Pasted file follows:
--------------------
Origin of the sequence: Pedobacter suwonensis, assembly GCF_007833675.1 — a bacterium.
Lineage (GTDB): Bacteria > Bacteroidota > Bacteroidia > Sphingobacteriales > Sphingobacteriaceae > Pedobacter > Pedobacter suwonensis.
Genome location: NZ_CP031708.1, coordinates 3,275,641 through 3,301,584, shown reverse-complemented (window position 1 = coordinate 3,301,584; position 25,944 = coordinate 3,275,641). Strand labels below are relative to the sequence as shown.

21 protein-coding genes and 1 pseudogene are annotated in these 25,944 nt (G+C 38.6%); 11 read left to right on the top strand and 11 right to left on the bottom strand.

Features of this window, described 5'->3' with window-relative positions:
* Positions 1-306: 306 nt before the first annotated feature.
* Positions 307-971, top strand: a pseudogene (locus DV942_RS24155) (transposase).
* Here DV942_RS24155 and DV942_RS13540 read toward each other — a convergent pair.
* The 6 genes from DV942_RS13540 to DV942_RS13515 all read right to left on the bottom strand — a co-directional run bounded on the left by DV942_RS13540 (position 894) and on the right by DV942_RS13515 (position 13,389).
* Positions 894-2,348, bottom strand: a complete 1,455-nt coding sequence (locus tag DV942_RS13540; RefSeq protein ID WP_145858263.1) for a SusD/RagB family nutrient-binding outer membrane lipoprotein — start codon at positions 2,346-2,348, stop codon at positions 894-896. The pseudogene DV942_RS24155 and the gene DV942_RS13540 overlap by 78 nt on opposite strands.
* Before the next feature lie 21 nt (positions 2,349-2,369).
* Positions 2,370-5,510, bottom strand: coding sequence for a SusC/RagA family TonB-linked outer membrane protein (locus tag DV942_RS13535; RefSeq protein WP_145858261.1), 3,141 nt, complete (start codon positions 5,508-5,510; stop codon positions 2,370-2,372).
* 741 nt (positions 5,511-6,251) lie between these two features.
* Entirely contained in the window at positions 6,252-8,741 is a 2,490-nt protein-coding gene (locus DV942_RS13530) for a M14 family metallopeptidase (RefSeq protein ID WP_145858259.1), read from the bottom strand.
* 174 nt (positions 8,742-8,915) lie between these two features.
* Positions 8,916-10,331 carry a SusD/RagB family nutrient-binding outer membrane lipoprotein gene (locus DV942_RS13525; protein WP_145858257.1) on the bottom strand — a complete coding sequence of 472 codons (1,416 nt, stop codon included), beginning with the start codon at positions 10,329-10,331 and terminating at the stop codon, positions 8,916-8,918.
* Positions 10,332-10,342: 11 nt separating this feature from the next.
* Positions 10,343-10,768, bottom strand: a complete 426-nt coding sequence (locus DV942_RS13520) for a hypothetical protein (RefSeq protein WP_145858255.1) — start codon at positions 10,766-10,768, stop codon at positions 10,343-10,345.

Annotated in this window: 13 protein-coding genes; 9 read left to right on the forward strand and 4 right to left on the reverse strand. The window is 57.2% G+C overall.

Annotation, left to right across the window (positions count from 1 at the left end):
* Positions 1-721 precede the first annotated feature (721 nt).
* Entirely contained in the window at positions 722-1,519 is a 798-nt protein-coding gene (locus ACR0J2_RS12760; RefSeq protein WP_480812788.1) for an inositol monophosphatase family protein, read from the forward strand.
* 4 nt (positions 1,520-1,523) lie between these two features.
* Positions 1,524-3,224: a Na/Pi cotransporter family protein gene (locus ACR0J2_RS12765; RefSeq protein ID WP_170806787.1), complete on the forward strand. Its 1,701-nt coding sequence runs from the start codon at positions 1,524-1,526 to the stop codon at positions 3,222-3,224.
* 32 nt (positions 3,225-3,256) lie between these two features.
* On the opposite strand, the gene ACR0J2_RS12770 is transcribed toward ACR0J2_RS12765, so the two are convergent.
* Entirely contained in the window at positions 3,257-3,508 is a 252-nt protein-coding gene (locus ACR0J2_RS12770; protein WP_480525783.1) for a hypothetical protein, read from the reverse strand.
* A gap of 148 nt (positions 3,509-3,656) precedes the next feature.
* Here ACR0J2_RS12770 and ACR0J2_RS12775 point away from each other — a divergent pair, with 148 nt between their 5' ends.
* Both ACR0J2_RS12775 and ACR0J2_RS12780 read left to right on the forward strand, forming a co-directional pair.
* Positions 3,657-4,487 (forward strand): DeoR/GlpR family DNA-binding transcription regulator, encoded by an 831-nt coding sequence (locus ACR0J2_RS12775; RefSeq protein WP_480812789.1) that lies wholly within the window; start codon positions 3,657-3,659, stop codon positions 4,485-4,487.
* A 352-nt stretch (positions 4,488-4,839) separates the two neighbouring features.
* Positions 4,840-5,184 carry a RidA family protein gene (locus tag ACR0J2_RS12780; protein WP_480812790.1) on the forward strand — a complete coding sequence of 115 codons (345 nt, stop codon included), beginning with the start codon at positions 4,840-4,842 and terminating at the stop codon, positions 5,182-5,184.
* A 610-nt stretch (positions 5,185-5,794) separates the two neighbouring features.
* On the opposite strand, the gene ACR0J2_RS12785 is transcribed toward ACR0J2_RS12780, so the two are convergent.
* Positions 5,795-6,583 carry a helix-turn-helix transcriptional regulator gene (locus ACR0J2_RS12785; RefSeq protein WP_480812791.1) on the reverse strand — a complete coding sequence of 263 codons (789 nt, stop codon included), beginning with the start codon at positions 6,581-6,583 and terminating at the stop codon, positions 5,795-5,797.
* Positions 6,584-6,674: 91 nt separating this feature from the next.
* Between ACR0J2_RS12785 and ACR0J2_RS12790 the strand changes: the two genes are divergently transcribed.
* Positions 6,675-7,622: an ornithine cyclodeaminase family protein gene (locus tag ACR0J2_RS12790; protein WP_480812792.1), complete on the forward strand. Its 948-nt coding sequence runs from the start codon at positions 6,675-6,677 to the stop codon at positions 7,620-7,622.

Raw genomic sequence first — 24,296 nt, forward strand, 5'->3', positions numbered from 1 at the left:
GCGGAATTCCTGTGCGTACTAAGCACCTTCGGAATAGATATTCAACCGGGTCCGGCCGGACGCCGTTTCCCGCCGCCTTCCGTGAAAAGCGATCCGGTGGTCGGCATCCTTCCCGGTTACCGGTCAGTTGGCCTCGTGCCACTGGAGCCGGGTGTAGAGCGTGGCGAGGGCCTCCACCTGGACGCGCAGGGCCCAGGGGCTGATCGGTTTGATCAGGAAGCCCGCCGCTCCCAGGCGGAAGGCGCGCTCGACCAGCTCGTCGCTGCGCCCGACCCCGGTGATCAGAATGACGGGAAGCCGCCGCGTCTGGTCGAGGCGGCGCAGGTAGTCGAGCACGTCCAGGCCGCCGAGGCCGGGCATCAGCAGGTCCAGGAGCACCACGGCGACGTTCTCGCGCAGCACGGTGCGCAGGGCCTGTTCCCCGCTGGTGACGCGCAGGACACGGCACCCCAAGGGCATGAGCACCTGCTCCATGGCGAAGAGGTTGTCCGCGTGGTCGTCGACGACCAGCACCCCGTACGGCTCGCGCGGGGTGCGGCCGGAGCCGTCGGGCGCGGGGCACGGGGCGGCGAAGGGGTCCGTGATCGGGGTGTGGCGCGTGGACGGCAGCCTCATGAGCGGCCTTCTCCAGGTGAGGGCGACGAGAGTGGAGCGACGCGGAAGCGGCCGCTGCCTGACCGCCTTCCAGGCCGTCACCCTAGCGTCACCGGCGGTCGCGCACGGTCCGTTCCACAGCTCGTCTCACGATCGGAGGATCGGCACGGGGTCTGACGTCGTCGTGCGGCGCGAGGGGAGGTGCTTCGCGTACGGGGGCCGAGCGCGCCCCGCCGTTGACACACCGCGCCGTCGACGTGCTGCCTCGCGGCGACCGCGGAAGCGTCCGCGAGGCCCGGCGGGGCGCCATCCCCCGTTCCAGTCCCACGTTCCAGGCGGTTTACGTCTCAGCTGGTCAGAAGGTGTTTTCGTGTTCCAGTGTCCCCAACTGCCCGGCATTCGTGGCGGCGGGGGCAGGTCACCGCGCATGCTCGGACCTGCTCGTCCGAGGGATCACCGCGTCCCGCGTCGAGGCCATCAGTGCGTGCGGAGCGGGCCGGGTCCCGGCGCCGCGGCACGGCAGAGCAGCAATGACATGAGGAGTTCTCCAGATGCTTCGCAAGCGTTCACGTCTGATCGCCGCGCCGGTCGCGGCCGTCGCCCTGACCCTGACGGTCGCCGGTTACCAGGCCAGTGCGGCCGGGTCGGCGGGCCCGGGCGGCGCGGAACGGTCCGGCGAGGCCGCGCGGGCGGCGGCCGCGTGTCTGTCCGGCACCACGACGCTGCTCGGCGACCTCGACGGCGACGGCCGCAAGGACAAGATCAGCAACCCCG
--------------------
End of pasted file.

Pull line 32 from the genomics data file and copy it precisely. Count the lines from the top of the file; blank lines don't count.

* A 352-nt stretch (positions 4,488-4,839) separates the two neighbouring features.